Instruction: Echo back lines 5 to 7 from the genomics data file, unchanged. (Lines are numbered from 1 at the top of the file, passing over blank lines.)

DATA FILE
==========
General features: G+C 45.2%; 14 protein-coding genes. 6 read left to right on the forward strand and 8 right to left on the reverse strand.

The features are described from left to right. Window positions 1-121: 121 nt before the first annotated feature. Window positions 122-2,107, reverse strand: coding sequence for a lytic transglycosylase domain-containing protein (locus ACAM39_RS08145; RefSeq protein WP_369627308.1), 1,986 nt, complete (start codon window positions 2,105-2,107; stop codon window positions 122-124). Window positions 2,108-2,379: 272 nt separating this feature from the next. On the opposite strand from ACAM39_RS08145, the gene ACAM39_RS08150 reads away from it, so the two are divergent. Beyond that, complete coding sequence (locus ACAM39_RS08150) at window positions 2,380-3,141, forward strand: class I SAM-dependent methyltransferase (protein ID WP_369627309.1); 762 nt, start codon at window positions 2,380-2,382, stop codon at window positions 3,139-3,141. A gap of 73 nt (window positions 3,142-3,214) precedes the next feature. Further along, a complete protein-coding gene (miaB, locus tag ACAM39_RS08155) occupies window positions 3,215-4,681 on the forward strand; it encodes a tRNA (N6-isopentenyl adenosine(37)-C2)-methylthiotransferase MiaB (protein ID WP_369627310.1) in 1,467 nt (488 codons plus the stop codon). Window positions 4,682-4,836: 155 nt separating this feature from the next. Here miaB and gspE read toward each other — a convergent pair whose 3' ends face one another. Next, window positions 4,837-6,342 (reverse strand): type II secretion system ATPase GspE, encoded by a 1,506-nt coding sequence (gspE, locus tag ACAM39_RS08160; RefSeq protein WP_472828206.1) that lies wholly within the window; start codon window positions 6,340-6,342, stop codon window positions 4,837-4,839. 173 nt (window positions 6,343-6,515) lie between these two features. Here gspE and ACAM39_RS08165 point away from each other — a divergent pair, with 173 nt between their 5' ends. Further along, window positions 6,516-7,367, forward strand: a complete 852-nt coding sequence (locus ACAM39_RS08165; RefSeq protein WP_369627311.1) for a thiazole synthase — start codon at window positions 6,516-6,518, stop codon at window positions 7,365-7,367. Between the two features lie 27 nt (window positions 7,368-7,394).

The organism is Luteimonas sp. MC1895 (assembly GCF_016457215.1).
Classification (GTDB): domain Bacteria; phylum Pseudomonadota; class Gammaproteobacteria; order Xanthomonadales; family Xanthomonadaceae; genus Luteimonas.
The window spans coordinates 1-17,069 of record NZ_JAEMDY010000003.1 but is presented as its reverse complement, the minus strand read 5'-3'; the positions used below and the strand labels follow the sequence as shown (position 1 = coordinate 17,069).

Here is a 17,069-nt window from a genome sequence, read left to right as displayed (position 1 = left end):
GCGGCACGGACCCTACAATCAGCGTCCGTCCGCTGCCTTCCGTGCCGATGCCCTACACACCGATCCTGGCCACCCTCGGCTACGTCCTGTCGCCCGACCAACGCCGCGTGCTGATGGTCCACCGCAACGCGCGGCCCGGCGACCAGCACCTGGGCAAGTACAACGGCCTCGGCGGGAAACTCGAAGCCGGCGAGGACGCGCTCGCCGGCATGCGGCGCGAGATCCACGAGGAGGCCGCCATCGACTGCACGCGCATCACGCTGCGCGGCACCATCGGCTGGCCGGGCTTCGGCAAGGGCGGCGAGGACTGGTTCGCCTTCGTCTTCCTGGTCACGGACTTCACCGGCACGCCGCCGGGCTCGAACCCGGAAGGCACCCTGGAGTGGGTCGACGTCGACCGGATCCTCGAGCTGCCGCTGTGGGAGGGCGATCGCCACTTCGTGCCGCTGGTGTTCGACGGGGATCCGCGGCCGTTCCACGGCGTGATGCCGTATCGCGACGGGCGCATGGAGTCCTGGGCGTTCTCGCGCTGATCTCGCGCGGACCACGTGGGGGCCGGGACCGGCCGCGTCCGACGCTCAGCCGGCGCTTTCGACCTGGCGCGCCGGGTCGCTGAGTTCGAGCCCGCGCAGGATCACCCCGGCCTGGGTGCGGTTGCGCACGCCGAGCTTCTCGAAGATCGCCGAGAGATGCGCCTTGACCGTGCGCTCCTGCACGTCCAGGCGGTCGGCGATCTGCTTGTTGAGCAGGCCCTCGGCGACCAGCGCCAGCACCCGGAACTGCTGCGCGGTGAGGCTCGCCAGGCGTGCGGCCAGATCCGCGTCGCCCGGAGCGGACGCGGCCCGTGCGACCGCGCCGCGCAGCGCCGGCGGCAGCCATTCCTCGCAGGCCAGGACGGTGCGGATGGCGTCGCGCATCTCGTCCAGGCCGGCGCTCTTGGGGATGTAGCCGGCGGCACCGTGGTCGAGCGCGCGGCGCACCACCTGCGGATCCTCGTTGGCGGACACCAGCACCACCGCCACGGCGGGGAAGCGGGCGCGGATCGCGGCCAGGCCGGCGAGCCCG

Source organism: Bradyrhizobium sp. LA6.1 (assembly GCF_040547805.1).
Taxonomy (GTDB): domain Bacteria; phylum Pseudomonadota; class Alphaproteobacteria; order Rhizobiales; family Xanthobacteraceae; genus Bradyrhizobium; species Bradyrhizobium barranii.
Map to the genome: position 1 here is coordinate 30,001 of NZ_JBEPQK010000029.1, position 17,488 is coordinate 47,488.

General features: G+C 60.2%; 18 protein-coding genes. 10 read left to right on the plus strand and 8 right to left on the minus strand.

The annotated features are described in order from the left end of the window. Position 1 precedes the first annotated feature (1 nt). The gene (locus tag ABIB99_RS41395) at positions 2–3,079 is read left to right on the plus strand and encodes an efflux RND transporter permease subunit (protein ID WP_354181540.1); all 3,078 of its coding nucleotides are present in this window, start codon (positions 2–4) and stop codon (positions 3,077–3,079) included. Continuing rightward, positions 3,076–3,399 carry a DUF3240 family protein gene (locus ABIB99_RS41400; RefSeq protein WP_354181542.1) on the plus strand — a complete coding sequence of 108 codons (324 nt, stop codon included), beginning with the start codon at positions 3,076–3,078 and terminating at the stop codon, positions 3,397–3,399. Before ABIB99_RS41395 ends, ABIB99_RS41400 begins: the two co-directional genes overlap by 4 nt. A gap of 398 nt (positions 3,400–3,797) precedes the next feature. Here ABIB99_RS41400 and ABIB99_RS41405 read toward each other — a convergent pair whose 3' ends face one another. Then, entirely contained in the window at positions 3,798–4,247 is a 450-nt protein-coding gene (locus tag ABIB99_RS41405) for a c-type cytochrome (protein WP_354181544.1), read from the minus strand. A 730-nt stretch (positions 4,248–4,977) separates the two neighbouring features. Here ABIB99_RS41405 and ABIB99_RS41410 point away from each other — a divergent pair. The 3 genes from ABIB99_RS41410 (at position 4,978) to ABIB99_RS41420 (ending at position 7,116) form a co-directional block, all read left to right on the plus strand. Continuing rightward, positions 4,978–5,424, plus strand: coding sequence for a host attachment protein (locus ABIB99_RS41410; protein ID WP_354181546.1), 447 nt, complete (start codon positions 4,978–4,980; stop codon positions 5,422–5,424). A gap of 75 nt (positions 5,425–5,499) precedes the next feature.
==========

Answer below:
The window spans coordinates 1-17,069 of record NZ_JAEMDY010000003.1 but is presented as its reverse complement, the minus strand read 5'-3'; the positions used below and the strand labels follow the sequence as shown (position 1 = coordinate 17,069).

Here is a 17,069-nt window from a genome sequence, read left to right as displayed (position 1 = left end):
GCGGCACGGACCCTACAATCAGCGTCCGTCCGCTGCCTTCCGTGCCGATGCCCTACACACCGATCCTGGCCACCCTCGGCTACGTCCTGTCGCCCGACCAACGCCGCGTGCTGATGGTCCACCGCAACGCGCGGCCCGGCGACCAGCACCTGGGCAAGTACAACGGCCTCGGCGGGAAACTCGAAGCCGGCGAGGACGCGCTCGCCGGCATGCGGCGCGAGATCCACGAGGAGGCCGCCATCGACTGCACGCGCATCACGCTGCGCGGCACCATCGGCTGGCCGGGCTTCGGCAAGGGCGGCGAGGACTGGTTCGCCTTCGTCTTCCTGGTCACGGACTTCACCGGCACGCCGCCGGGCTCGAACCCGGAAGGCACCCTGGAGTGGGTCGACGTCGACCGGATCCTCGAGCTGCCGCTGTGGGAGGGCGATCGCCACTTCGTGCCGCTGGTGTTCGACGGGGATCCGCGGCCGTTCCACGGCGTGATGCCGTATCGCGACGGGCGCATGGAGTCCTGGGCGTTCTCGCGCTGATCTCGCGCGGACCACGTGGGGGCCGGGACCGGCCGCGTCCGACGCTCAGCCGGCGCTTTCGACCTGGCGCGCCGGGTCGCTGAGTTCGAGCCCGCGCAGGATCACCCCGGCCTGGGTGCGGTTGCGCACGCCGAGCTTCTCGAAGATCGCCGAGAGATGCGCCTTGACCGTGCGCTCCTGCACGTCCAGGCGGTCGGCGATCTGCTTGTTGAGCAGGCCCTCGGCGACCAGCGCCAGCACCCGGAACTGCTGCGCGGTGAGGCTCGCCAGGCGTGCGGCCAGATCCGCGTCGCCCGGAGCGGACGCGGCCCGTGCGACCGCGCCGCGCAGCGCCGGCGGCAGCCATTCCTCGCAGGCCAGGACGGTGCGGATGGCGTCGCGCATCTCGTCCAGGCCGGCGCTCTTGGGGATGTAGCCGGCGGCACCGTGGTCGAGCGCGCGGCGCACCACCTGCGGATCCTCGTTGGCGGACACCAGCACCACCGCCACGGCGGGGAAGCGGGCGCGGATCGCGGCCAGGCCGGCGAGCCCG